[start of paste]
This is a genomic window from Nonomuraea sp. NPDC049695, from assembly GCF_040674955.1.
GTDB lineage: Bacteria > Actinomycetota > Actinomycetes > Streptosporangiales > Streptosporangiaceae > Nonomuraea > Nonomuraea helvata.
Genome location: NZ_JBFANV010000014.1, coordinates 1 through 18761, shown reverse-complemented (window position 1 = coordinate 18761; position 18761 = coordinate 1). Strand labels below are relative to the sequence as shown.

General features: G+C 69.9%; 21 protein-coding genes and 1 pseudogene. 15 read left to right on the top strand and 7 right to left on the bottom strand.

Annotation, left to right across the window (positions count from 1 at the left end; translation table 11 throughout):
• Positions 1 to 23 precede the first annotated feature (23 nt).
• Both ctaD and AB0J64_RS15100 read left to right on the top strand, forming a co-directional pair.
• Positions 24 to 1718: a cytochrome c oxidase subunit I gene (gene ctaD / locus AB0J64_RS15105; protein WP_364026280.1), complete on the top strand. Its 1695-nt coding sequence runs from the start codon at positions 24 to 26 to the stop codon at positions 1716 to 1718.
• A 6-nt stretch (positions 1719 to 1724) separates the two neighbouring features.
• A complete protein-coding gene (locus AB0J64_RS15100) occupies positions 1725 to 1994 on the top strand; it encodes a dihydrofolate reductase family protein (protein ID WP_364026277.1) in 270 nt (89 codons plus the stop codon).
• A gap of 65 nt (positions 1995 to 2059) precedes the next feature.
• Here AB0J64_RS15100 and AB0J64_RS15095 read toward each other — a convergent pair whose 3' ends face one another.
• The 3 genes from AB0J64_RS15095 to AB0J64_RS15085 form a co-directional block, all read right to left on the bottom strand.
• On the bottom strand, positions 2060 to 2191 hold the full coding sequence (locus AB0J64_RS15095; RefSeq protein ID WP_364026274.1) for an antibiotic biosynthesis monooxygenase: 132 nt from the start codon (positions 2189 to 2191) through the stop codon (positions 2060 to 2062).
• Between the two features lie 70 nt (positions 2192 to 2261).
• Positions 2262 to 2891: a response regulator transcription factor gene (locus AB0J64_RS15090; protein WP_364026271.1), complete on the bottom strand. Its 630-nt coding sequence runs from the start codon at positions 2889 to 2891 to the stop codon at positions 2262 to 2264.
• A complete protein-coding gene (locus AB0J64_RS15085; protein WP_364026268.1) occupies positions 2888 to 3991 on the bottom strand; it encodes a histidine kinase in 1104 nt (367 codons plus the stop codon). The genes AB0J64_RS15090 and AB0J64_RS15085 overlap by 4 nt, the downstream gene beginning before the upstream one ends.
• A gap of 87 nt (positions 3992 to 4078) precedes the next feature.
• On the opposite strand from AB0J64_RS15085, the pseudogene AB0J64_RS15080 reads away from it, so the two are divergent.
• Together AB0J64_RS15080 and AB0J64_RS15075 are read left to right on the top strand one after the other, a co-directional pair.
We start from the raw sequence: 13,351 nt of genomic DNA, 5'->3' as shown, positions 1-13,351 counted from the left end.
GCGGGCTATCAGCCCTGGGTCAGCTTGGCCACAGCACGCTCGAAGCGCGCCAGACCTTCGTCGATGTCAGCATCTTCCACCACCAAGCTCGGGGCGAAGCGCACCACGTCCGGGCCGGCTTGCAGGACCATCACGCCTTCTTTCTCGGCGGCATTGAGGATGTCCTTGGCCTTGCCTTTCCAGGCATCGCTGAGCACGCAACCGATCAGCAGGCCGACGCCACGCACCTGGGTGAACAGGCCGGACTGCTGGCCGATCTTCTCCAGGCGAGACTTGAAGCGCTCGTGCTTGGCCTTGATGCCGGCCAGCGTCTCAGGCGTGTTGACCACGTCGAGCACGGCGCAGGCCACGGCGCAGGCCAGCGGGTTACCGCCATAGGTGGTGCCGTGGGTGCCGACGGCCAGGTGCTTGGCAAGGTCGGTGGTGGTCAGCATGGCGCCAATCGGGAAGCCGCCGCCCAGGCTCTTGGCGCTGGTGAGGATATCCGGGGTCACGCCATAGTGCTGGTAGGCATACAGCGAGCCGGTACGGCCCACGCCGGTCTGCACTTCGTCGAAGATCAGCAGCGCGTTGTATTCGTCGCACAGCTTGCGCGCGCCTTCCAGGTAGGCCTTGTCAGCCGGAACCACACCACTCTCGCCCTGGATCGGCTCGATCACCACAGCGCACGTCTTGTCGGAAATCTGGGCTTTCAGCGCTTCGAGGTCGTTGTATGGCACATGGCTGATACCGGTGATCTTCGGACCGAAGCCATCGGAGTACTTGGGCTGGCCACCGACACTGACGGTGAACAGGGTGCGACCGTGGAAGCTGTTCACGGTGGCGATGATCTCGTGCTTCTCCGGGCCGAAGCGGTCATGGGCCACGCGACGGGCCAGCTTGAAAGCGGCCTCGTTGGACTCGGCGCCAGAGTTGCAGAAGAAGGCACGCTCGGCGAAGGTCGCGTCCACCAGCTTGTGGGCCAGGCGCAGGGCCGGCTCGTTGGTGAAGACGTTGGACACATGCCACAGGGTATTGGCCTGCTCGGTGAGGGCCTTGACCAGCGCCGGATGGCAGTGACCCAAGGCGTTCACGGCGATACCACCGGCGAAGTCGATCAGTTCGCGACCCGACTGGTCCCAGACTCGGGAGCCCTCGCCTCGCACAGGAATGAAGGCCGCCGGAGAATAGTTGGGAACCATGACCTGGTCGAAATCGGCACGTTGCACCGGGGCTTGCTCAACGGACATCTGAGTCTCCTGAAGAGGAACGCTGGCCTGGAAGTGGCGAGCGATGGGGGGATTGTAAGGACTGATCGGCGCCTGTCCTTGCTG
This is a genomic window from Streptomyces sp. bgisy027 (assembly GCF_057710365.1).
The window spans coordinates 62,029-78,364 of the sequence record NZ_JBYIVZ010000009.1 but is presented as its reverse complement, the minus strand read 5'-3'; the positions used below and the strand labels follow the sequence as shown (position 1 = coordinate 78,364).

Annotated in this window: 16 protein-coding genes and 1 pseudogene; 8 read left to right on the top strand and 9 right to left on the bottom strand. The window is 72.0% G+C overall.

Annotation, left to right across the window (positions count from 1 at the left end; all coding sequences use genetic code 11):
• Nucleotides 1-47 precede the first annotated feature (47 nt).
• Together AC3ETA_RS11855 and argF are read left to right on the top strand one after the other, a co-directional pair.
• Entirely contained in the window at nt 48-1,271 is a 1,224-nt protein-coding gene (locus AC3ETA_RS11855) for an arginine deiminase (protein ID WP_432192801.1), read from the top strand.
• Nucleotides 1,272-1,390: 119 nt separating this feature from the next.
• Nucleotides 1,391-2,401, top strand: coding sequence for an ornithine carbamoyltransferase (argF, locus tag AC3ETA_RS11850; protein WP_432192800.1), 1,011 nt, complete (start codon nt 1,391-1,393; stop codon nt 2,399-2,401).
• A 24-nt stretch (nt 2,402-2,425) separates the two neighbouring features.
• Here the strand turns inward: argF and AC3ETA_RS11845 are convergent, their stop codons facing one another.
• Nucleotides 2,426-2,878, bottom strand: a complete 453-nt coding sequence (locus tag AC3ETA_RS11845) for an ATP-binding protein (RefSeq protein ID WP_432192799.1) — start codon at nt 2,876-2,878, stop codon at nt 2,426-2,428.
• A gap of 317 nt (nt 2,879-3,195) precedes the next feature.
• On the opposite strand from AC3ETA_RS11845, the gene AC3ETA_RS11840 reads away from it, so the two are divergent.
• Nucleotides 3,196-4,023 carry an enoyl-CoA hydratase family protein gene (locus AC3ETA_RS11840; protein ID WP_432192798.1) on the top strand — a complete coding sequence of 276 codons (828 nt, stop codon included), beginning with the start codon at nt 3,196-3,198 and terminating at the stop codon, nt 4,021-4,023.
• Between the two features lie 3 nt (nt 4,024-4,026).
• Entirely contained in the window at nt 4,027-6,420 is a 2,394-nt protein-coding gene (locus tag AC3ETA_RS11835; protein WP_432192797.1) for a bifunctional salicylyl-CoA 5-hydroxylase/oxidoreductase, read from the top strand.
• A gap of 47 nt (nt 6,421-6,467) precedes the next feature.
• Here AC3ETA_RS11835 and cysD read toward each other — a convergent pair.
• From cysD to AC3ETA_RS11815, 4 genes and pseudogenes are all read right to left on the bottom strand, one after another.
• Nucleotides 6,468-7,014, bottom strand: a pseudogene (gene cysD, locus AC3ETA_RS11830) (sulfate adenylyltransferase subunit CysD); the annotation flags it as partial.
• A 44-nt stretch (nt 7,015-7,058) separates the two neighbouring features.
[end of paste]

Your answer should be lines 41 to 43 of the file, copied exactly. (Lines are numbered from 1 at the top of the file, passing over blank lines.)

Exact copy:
• Here AC3ETA_RS11835 and cysD read toward each other — a convergent pair.
• From cysD to AC3ETA_RS11815, 4 genes and pseudogenes are all read right to left on the bottom strand, one after another.
• Nucleotides 6,468-7,014, bottom strand: a pseudogene (gene cysD, locus AC3ETA_RS11830) (sulfate adenylyltransferase subunit CysD); the annotation flags it as partial.